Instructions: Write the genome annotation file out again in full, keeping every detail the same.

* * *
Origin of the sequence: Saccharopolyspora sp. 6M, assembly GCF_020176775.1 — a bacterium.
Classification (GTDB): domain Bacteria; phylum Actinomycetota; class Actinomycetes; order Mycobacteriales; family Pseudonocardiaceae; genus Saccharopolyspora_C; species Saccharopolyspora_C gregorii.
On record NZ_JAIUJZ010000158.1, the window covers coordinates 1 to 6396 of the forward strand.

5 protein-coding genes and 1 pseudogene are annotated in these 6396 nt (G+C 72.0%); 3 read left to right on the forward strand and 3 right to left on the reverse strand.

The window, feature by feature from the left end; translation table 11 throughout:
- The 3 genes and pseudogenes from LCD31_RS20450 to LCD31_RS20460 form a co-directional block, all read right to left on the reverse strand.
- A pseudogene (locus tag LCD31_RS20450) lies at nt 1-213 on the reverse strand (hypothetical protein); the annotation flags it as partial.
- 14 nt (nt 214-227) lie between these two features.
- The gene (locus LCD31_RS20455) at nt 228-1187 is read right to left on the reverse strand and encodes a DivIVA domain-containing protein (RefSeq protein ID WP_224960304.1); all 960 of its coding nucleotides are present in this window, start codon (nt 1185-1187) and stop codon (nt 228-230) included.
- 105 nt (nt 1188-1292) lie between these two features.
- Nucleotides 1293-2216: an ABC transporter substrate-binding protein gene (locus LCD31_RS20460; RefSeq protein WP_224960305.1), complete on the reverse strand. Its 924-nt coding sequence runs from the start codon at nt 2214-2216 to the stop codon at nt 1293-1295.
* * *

Origin of the sequence: Saccharopolyspora sp. 6M, assembly GCF_020176775.1 — a bacterium.
Classification (GTDB): domain Bacteria; phylum Actinomycetota; class Actinomycetes; order Mycobacteriales; family Pseudonocardiaceae; genus Saccharopolyspora_C; species Saccharopolyspora_C gregorii.
On record NZ_JAIUJZ010000158.1, the window covers coordinates 1 to 6396 of the forward strand.

5 protein-coding genes and 1 pseudogene are annotated in these 6396 nt (G+C 72.0%); 3 read left to right on the forward strand and 3 right to left on the reverse strand.

The window, feature by feature from the left end; translation table 11 throughout:
- The 3 genes and pseudogenes from LCD31_RS20450 to LCD31_RS20460 form a co-directional block, all read right to left on the reverse strand.
- A pseudogene (locus tag LCD31_RS20450) lies at nt 1-213 on the reverse strand (hypothetical protein); the annotation flags it as partial.
- 14 nt (nt 214-227) lie between these two features.
- The gene (locus LCD31_RS20455) at nt 228-1187 is read right to left on the reverse strand and encodes a DivIVA domain-containing protein (RefSeq protein ID WP_224960304.1); all 960 of its coding nucleotides are present in this window, start codon (nt 1185-1187) and stop codon (nt 228-230) included.
- 105 nt (nt 1188-1292) lie between these two features.
- Nucleotides 1293-2216: an ABC transporter substrate-binding protein gene (locus LCD31_RS20460; RefSeq protein WP_224960305.1), complete on the reverse strand. Its 924-nt coding sequence runs from the start codon at nt 2214-2216 to the stop codon at nt 1293-1295.